One of the most common complaints I hear about the Leatherman tools, in fact about all these multi-purpose tools, is lack of a corkscrew. As you might suspect, most of those complaining live in Europe, but Leatherman told us that even many in the U.S. have requested one. Ask often enough, and eventually you will receive.
Using the PST II as a basis, the file and conventional cap/can opener was sacrificed to alow room for a titanium plated corkscrew. They've gone the SAK crowd a big one better by including the tool found on many commercial corkscrews that unfolds and allows you to lever out the cork, it isn't simply a matter of pulling using brute force. This makes the job much easier and reduces the expletive count significantly. This tool includes a cap lifter and can opener and is also Ti plated.
Quite frankly, that would have been enough for most of us. Not satisfied to leave well enough alone, however, Leatherman carried the concept a bit further and you will also find a "cocktail fork" to spear the olive in your martini and a "spreader knife" for spreading pate on your cracker. Personally, the whole concept of a purposely dull knife blade escapes me, but... The remaining tools are more run-of-the-mill, same old PST pliers and wire cutters, the usual threesome of common screwdrivers and the Phillips, plus the fold-out scissors. The PST II's half serrated (boo, hiss) clip point knife blade rounds out the collection. The Tool Adapter does fit this new tool. First shipments of the Flair are expected in August with a suggested list price of $70.
I'm looking forward to receiving a sample of the Flair. There's a bottle of wine here just waiting to be used for testing.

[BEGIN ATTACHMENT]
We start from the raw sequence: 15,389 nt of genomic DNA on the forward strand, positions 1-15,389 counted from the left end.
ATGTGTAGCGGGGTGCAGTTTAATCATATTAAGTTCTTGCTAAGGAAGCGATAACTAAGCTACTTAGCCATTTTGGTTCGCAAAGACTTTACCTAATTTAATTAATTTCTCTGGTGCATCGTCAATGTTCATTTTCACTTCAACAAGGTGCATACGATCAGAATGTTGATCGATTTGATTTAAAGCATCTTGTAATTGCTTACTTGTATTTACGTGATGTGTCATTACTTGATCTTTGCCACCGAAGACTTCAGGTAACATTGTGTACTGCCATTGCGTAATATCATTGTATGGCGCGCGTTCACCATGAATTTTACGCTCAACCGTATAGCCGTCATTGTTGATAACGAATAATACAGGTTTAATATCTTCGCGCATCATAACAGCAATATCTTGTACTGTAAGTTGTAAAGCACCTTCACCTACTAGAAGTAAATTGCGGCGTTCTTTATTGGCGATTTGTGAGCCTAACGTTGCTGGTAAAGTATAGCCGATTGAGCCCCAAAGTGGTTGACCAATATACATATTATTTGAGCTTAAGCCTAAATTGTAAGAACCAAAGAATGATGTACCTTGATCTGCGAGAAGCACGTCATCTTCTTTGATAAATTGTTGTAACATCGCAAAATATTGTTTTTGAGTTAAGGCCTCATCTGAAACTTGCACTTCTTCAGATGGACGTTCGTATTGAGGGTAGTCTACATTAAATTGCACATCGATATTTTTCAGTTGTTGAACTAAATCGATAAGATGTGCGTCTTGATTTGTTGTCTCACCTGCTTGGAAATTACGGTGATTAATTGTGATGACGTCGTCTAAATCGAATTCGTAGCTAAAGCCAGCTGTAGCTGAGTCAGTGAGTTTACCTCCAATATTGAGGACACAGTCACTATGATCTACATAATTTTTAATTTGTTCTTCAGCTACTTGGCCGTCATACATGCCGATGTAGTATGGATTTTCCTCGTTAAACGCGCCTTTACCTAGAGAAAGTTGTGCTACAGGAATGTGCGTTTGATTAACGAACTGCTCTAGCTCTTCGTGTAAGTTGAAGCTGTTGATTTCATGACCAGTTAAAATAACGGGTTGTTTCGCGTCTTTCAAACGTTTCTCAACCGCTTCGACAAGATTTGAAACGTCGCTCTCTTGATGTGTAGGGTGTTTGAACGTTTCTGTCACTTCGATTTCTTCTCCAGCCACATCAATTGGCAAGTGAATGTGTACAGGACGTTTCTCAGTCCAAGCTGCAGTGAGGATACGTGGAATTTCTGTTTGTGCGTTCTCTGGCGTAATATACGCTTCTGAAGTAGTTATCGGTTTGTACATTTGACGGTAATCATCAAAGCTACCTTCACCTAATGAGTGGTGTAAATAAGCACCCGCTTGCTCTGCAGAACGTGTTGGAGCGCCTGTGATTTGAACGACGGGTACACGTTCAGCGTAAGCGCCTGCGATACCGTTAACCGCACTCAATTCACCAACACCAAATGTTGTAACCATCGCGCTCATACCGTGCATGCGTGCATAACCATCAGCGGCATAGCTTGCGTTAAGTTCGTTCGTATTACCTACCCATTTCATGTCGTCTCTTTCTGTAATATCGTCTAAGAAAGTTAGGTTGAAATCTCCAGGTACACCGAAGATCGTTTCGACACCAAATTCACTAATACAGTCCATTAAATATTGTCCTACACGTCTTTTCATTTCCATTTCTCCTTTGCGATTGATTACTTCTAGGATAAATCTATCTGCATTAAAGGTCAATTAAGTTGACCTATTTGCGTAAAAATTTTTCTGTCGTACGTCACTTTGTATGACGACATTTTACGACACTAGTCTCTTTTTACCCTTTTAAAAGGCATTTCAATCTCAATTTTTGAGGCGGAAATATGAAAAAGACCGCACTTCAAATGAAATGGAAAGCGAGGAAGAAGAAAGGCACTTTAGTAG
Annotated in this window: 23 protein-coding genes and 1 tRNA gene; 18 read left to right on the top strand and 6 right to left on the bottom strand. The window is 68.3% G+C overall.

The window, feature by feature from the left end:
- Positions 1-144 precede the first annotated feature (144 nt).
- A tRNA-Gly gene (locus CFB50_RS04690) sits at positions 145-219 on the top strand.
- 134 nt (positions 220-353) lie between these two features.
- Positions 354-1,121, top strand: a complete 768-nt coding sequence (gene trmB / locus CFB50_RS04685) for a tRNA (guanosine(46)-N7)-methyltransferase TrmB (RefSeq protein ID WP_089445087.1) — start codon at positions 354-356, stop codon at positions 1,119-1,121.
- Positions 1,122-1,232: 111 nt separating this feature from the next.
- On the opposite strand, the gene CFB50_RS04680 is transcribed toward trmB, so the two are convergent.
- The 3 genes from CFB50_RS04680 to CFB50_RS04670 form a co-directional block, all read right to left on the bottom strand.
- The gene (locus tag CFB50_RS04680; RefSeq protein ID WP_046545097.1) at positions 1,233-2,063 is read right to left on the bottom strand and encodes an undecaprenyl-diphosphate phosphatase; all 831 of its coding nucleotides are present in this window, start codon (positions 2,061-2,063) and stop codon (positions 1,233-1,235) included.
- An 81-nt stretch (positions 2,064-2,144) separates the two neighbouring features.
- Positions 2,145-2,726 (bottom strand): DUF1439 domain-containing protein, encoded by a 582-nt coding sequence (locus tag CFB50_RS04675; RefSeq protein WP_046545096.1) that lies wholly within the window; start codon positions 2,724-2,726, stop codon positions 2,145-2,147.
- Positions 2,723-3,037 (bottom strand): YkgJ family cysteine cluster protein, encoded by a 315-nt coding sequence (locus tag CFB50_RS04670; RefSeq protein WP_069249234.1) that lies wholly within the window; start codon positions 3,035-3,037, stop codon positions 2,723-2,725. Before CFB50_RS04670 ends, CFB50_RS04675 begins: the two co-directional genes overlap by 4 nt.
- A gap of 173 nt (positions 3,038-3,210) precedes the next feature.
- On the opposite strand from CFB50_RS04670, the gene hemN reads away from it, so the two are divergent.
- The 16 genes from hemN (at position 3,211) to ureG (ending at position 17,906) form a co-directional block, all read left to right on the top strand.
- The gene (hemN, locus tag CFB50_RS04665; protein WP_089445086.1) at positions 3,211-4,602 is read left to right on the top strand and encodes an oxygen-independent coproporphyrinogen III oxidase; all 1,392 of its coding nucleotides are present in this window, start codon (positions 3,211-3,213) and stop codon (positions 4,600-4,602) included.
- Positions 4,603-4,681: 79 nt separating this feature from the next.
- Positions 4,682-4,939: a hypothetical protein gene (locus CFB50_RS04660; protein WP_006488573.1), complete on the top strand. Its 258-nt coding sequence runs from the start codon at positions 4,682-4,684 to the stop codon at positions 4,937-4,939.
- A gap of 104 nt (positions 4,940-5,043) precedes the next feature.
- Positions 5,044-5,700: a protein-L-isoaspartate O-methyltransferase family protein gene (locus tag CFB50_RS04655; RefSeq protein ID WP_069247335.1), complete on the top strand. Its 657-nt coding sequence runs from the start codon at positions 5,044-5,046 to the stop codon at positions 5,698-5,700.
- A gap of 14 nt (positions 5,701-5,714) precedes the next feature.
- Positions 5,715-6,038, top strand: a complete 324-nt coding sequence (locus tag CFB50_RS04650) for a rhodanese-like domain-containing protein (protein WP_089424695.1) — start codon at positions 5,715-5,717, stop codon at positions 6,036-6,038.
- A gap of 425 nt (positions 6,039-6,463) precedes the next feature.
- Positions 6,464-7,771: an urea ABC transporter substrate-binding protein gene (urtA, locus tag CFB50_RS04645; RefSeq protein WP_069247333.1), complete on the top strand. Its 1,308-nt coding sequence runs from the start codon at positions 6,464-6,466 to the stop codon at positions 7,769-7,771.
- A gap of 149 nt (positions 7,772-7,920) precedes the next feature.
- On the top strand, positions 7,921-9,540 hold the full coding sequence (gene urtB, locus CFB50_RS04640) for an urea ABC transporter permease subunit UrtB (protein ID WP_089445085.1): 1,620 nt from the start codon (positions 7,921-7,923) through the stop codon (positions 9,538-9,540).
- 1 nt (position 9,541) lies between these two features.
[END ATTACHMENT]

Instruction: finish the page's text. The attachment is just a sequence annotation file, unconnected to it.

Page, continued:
Leatherman was also showing of samples of the Micra in colors
of red, green, and black, just to gauge reaction. Let them know
if you think it's a good idea, or not. While they are at it,
I sure wish they'd fix the tweezers and made the ends wider.
The too-narrow tweezers are that tool's continuing disappointment.
The big news at Gerber was their 3/4 size Multi-Plier, the Compact Sport. Note that with the elimination of all non-locking Multi-Pliers from the line, Gerber has now renamed the former Multi-Lock products to Multi-Plier, which is equipped with the "SAF.T.PLUS System" slide lock. got that? Isn't marketing great...
The most noticeable reduction is the size of the needle nose pliers.
The remaining implements are the same size as the original larger
tools, but there are less of them. One handle holds the 50% serrated
drop point blade, Phillips screwdriver (which accepts the tool
coupler) and a medium common screwdriver with cap lifter. The
other handle contains the excellent "Fiskars" scissors,
large and small common screwdrivers and a can opener. Compared
to all the other multi-purpose tool makers, Gerber still makes
the best, properly ground flat screwdrivers, but they are still
shorter than I'd prefer. The blade and tools lock in the same
manner as the original.
Gerber also showed their new Deluxe Multi-Plier which incorporates
both the new saw coupler (moved over from the Multi-Lite series
where it originated) and a Fiskars scissors, as well as the usual